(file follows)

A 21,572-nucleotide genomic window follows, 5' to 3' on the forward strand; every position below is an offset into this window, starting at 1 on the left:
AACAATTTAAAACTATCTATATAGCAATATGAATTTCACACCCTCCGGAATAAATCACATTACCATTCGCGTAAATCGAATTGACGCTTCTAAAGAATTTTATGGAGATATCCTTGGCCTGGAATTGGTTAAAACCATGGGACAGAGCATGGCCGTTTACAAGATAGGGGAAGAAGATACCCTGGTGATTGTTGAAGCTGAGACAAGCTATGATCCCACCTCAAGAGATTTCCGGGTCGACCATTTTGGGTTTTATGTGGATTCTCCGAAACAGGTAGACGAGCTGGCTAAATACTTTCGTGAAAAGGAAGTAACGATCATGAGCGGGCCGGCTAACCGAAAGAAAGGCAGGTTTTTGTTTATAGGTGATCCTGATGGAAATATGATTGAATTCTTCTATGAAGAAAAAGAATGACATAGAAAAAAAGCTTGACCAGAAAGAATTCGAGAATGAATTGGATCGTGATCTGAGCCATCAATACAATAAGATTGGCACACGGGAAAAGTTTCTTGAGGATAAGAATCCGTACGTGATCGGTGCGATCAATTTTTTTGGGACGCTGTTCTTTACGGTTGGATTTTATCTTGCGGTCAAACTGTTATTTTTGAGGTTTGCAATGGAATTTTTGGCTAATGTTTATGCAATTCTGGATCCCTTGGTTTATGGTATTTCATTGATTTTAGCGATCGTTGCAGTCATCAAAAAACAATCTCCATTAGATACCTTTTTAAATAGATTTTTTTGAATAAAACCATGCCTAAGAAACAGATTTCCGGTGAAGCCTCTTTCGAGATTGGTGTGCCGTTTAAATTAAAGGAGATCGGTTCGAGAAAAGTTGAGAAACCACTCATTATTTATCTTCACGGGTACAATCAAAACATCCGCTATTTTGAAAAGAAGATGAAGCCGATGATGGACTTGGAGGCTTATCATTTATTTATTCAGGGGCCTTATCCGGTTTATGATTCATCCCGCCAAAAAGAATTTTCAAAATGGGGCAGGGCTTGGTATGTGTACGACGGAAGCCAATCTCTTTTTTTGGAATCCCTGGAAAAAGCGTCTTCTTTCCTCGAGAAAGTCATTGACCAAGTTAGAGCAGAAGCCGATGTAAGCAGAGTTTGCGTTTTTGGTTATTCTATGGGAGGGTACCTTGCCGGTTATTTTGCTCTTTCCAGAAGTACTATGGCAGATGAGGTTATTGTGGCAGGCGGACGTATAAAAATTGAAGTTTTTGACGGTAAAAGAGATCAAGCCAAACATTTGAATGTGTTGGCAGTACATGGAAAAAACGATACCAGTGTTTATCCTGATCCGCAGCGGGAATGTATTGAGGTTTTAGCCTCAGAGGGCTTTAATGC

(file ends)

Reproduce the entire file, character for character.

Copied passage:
A 21,572-nucleotide genomic window follows, 5' to 3' on the forward strand; every position below is an offset into this window, starting at 1 on the left:
AACAATTTAAAACTATCTATATAGCAATATGAATTTCACACCCTCCGGAATAAATCACATTACCATTCGCGTAAATCGAATTGACGCTTCTAAAGAATTTTATGGAGATATCCTTGGCCTGGAATTGGTTAAAACCATGGGACAGAGCATGGCCGTTTACAAGATAGGGGAAGAAGATACCCTGGTGATTGTTGAAGCTGAGACAAGCTATGATCCCACCTCAAGAGATTTCCGGGTCGACCATTTTGGGTTTTATGTGGATTCTCCGAAACAGGTAGACGAGCTGGCTAAATACTTTCGTGAAAAGGAAGTAACGATCATGAGCGGGCCGGCTAACCGAAAGAAAGGCAGGTTTTTGTTTATAGGTGATCCTGATGGAAATATGATTGAATTCTTCTATGAAGAAAAAGAATGACATAGAAAAAAAGCTTGACCAGAAAGAATTCGAGAATGAATTGGATCGTGATCTGAGCCATCAATACAATAAGATTGGCACACGGGAAAAGTTTCTTGAGGATAAGAATCCGTACGTGATCGGTGCGATCAATTTTTTTGGGACGCTGTTCTTTACGGTTGGATTTTATCTTGCGGTCAAACTGTTATTTTTGAGGTTTGCAATGGAATTTTTGGCTAATGTTTATGCAATTCTGGATCCCTTGGTTTATGGTATTTCATTGATTTTAGCGATCGTTGCAGTCATCAAAAAACAATCTCCATTAGATACCTTTTTAAATAGATTTTTTTGAATAAAACCATGCCTAAGAAACAGATTTCCGGTGAAGCCTCTTTCGAGATTGGTGTGCCGTTTAAATTAAAGGAGATCGGTTCGAGAAAAGTTGAGAAACCACTCATTATTTATCTTCACGGGTACAATCAAAACATCCGCTATTTTGAAAAGAAGATGAAGCCGATGATGGACTTGGAGGCTTATCATTTATTTATTCAGGGGCCTTATCCGGTTTATGATTCATCCCGCCAAAAAGAATTTTCAAAATGGGGCAGGGCTTGGTATGTGTACGACGGAAGCCAATCTCTTTTTTTGGAATCCCTGGAAAAAGCGTCTTCTTTCCTCGAGAAAGTCATTGACCAAGTTAGAGCAGAAGCCGATGTAAGCAGAGTTTGCGTTTTTGGTTATTCTATGGGAGGGTACCTTGCCGGTTATTTTGCTCTTTCCAGAAGTACTATGGCAGATGAGGTTATTGTGGCAGGCGGACGTATAAAAATTGAAGTTTTTGACGGTAAAAGAGATCAAGCCAAACATTTGAATGTGTTGGCAGTACATGGAAAAAACGATACCAGTGTTTATCCTGATCCGCAGCGGGAATGTATTGAGGTTTTAGCCTCAGAGGGCTTTAATGC